The statutes set out the procedure and powers for each of these districts and while they are not identical, they do share some common elements:

  • The area served by the District can be specifically tailored to include all or a portion of a city or county, or in the case of CIDs and BIIDs multiple jurisdictions.
  • The District may fund a public private partnership that will bring broadband service to one or more unserved or underserved areas (as certified OBD). The statute defines unserved and underserved using similar criteria to that used for BEAD grant funding.
  • The District can impose a variety taxes (sales tax, property taxes, or a special property assessment to fund its contribution the P3). However in most cases, voter approval of the affected district residents is required to impose the tax.
  • In each case, the P3 agreement must provide that the ISP will own and operate the broadband network infrastructure (not the District).

A significant advantage of Missouri’s special financing district laws is that they are flexible and can be adapted to a variety of situations. Since Districts can impose local taxes and/or assessments that only apply in the District, it is possible to tailored them to include only those areas that need broadband. In this way they could be an ideal source of locally sourced funds to help ISPs close a funding gap and make it economically feasible to provide broadband service to residents of all income levels. This is important both because of the gap created by the loss of the ACP funding and, more generally because all BEAD – funded projects must have at least 25% of the project costs funded from some source other than the BEAD grant.

 

Example of a Special District Financing to Support Broadband Affordability

A community might decide to create a CID to assist in funding broadband infrastructure for 20 unserved farms and homes along a county road. Property owners along that road could petition the County to form and authorize funding for the CID. The District’s objective would be to lower the cost of installing broadband so that the ISP was financially able to provide free or low-cost service to low income families with school age children.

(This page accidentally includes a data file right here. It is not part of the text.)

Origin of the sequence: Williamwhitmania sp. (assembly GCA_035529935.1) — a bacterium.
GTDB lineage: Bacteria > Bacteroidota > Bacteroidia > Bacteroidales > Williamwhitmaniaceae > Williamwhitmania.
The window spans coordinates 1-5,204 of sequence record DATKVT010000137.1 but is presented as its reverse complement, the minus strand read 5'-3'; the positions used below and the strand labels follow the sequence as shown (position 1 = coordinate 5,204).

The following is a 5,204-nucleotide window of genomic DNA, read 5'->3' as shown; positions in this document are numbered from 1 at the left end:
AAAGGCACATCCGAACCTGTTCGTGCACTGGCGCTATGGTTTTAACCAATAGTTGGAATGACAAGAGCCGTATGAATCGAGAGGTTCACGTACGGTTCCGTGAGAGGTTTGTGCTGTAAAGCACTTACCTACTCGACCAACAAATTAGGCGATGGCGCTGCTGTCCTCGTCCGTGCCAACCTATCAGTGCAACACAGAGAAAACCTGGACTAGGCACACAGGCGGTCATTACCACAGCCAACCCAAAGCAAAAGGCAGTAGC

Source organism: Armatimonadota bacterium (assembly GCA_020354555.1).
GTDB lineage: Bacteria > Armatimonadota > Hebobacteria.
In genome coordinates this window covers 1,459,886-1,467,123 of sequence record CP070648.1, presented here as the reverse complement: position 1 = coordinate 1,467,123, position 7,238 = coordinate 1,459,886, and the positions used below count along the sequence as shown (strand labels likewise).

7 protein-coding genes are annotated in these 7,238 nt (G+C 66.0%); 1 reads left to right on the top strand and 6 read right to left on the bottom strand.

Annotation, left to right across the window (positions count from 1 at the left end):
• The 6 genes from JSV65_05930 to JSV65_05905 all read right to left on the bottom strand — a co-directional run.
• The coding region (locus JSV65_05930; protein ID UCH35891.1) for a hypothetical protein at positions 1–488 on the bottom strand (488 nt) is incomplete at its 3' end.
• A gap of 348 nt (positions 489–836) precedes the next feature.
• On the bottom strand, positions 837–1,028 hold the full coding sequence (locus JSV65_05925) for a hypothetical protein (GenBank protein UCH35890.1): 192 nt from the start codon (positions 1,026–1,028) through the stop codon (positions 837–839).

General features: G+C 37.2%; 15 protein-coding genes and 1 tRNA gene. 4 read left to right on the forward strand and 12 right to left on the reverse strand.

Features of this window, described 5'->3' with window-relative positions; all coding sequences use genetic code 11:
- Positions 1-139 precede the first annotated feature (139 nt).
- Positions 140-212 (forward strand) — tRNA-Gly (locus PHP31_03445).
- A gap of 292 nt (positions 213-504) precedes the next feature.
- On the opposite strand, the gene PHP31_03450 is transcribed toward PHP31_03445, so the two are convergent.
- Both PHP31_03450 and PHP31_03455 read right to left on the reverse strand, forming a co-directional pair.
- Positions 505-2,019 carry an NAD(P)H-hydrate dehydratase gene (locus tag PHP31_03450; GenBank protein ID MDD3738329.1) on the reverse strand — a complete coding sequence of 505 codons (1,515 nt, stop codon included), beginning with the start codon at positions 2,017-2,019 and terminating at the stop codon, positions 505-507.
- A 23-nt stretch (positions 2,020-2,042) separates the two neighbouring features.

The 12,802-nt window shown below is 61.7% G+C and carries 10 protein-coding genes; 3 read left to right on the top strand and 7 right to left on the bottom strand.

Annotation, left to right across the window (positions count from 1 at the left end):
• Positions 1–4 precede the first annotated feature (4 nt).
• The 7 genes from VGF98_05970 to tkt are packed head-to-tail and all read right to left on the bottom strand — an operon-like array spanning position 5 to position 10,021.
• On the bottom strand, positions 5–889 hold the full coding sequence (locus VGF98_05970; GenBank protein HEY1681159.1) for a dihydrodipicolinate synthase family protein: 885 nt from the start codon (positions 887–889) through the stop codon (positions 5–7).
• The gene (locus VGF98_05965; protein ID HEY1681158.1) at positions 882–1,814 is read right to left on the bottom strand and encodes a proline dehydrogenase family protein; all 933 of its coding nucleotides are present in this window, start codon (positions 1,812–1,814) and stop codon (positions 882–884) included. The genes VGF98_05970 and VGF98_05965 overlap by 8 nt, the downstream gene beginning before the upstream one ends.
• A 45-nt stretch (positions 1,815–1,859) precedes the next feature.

To fund the CID, property owners in the area would agree to impose an annual special assessment (collected along with real property taxes each year) from each property owner in the District. As part of the P3 agreement, the CID would agree that amounts collected each year would reimburse it for part of its cost of funding the broadband project that was not paid for out of the BEAD grant, and that the collected amounts would be applied to fund a monthly broadband service subscription subsidy for lower income families.

Tax-exempt Private Activity Bond Financing

Tax-exempt private activity bond financing may provide another option for Public Organizations that want to reduce an ISPs infrastructure cost, so that a low cost broadband subscription option can be offered to lower income residents. Tax-exempt private activity bonds are a special type of local government debt. Unlike traditional bonds where the local government is the named borrower and responsible for repaying the debt, private activity bonds are usually repaid only from money provided by a private entity (in this case an ISP).